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The Ustica Trapani ferry route connects Ustica Island with Sicily. Currently there is just the 1 ferry company operating this ferry service, Liberty Lines Fast Ferries. The crossing operates up to 1 times each week with sailing durations from around 2 hours 35 minutes.
Ustica Trapani sailing durations and frequency may vary from season to season so we’d advise doing a live check to get the most up to date information.
The small Italian island of Ustica lies in the Tyrrhenian Sea, around 50 km to the north of Capo Gallo. It forms part of the Aeolic island chain and its land is actually the tip of a submerged volcano. The island's landscape is characterised by black volcanic rock with dashes of pink and red hibiscus flowers and green cacti. Located around the island's shores are many little grottoes and the island's waters are protected within the Area Marina Protetta Isola di Ustica (the Island of Ustica Protected Marine Area). The waters are kept naturally clear by the Atlantic currents and are, as a consequence, full of coral and fish. This makes the island popular with scuba divers and one of the best dive spots on the island is the Grotta del Gamberi, on the island's southern tip where there are many shipwrecks to see there. Also popular with scuba divers is Secca di Colobara on the northern coast where lots of sponges can be seen in crystal clear waters.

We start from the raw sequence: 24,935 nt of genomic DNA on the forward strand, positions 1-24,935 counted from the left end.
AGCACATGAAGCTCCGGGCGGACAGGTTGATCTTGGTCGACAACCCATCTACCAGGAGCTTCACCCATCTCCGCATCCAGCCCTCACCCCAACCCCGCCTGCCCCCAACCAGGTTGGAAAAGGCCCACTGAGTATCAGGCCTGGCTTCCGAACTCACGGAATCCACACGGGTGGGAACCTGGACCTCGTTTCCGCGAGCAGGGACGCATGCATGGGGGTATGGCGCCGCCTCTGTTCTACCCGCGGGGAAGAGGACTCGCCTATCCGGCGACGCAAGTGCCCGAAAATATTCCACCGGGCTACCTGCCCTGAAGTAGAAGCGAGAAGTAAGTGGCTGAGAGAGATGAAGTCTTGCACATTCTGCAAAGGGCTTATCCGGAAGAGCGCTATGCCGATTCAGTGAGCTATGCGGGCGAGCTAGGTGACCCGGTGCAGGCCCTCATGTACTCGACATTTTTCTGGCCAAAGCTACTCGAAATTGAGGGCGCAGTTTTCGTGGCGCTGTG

Both hydrofoils and conventional ferries use the port with services departing to Palermo's Stazione Marittima. The crossing takes around 2 hours and 30 minutes by ferry and around 1 hour by hydrofoil.
The Italian port city of Trapani is located in the west of Sicily and is sometimes known as the "City of the Two Seas". It is situated on a strip of land that reaches out to see with two prongs, and is dominated by the Tower of Ligny and by the Lazzaretto. The town was originally named Drepanon and was initially a market outpost of Erice which was later a Phoenician trading port. Following this, it became a Roman province but the most significant impact on the town was made by the three centuries of Arab rule. Around the city there are many sites of interest including the medieval walled hill town of Erice, Marsala, which is famous for its wine, and the ancient Greek site of Selinunte. One of the best places to visit, perhaps for a day or two, is the three island archipelago of the Egadi islands, which lie just off the coast. Two of the islands can be reached from Trapani in only half an hour.